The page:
Chicago: Geography and Climate

Chicago extends westward on a plain along the southwest shore of Lake Michigan. The climate is continental, with frequently changing weather bringing temperatures that range from relatively warm in the summer to relatively cold in the winter. Temperatures of 96 degrees or higher occur during summers; winters can register a minimum low of minus 15 degrees. Snowfall near the lakeshore is usually heavy because of cold air movement off Lake Michigan. Summer thunderstorms are frequently heavy but variable, as parts of the city may receive substantial rainfall while other sectors will have none. Strong wind gusts in the central business district are caused by the channeling of winds between tall buildings; the nickname "windy city," often applied to Chicago, does not, however, refer to the average wind speed, which is no greater than in many other parts of the country. Chicagoans instead attribute the nickname to their reputed penchant for talking proudly about their city.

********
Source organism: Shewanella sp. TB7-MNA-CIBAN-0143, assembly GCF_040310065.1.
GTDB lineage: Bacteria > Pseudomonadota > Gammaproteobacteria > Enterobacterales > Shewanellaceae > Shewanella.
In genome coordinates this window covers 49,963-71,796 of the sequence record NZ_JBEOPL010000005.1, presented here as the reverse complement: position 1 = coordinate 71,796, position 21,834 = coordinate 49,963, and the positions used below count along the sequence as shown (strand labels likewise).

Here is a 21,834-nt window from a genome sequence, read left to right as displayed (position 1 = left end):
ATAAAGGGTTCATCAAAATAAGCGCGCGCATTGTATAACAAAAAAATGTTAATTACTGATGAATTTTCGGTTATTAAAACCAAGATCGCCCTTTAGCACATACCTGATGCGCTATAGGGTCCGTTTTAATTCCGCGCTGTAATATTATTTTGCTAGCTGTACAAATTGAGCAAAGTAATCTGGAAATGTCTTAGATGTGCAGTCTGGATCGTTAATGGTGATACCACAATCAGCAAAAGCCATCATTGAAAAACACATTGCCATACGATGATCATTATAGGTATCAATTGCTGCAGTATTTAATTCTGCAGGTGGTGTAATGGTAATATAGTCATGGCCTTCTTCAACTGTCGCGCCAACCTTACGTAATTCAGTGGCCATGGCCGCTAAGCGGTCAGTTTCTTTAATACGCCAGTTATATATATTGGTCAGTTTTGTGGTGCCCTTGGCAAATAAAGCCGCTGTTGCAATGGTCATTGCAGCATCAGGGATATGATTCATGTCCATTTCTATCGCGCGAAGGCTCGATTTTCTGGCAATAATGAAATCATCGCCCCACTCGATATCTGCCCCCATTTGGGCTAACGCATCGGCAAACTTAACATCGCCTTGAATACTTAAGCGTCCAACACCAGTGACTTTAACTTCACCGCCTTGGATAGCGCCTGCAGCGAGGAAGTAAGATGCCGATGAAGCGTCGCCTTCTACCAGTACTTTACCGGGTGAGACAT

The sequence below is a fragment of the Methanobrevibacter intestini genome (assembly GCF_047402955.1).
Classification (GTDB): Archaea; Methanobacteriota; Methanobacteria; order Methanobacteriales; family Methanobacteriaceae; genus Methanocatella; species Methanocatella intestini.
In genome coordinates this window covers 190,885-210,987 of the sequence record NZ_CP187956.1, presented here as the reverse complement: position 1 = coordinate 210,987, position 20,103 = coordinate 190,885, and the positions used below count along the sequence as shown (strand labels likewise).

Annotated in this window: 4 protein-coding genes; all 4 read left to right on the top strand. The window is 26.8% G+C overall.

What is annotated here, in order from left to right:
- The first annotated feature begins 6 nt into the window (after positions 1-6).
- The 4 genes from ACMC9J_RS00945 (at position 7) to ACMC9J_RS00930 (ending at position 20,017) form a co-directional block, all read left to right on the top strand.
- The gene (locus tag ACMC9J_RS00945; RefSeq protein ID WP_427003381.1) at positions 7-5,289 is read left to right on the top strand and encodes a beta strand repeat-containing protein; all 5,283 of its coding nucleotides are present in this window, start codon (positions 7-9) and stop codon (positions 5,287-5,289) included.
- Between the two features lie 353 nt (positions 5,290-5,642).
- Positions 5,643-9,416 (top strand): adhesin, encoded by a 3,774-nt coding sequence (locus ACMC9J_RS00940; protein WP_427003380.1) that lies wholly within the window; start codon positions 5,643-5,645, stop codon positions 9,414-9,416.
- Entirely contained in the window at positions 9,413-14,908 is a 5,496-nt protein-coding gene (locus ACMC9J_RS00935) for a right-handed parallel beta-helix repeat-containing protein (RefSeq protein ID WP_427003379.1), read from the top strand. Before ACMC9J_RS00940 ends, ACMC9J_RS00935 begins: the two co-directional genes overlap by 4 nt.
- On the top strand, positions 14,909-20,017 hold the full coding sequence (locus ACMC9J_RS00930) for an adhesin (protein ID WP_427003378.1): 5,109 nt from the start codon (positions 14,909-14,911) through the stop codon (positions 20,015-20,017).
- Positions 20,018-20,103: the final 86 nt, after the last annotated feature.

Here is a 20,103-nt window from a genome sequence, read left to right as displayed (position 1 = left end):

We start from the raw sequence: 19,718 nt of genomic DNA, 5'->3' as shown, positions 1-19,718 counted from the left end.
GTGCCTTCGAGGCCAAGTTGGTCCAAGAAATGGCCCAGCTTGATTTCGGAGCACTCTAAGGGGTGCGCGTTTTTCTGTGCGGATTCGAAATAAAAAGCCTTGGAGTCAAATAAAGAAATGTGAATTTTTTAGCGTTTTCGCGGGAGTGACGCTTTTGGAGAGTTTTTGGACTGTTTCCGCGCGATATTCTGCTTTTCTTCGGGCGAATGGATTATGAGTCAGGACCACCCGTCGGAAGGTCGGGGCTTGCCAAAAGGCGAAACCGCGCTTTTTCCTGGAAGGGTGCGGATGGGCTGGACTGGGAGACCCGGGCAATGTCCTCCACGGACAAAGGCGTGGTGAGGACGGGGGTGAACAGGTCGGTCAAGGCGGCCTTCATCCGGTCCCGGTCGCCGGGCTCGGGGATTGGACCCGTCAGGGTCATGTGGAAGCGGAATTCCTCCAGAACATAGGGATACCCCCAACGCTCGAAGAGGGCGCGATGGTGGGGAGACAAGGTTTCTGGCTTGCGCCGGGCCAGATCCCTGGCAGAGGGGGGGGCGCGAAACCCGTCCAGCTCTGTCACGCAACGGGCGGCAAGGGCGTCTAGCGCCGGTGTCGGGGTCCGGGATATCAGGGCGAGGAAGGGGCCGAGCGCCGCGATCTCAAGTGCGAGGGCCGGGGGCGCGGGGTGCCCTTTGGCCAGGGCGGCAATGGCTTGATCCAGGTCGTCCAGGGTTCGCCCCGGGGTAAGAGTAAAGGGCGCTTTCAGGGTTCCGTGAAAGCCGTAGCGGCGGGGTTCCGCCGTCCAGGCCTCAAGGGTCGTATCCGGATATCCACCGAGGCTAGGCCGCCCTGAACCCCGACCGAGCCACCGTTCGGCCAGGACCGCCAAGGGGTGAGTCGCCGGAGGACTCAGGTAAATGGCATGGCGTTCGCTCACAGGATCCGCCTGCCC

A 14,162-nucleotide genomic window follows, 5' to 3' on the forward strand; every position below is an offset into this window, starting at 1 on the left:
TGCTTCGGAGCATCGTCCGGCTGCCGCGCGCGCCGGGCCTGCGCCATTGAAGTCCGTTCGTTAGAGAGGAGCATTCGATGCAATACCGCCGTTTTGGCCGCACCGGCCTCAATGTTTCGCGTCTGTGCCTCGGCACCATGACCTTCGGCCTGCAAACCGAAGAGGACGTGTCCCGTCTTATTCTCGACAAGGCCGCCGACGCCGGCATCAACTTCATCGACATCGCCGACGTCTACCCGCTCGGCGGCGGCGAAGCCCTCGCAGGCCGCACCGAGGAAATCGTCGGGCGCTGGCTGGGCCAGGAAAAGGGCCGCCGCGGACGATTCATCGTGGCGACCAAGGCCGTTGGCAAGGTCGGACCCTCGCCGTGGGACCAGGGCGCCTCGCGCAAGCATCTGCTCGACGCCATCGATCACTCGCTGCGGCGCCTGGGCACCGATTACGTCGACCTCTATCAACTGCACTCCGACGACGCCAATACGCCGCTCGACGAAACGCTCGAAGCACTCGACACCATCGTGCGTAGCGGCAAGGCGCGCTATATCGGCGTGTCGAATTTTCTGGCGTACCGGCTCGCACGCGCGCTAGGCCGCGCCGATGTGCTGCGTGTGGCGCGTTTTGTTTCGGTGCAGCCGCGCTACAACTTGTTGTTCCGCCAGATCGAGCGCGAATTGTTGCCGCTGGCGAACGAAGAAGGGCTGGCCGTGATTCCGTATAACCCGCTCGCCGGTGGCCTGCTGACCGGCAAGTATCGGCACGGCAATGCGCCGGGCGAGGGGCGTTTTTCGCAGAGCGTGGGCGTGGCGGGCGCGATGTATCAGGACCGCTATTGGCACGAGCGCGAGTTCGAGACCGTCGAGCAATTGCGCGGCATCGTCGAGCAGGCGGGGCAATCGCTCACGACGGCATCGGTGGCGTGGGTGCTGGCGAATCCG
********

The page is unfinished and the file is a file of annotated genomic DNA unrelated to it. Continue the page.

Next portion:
Area: 228.4 square miles (2000)

Elevation: 578.5 feet above sea level

Average Temperatures: January, 21.3° F; July, 73.4° F; annual average, 49.8° F

Average Annual Precipitation: 35.82 inches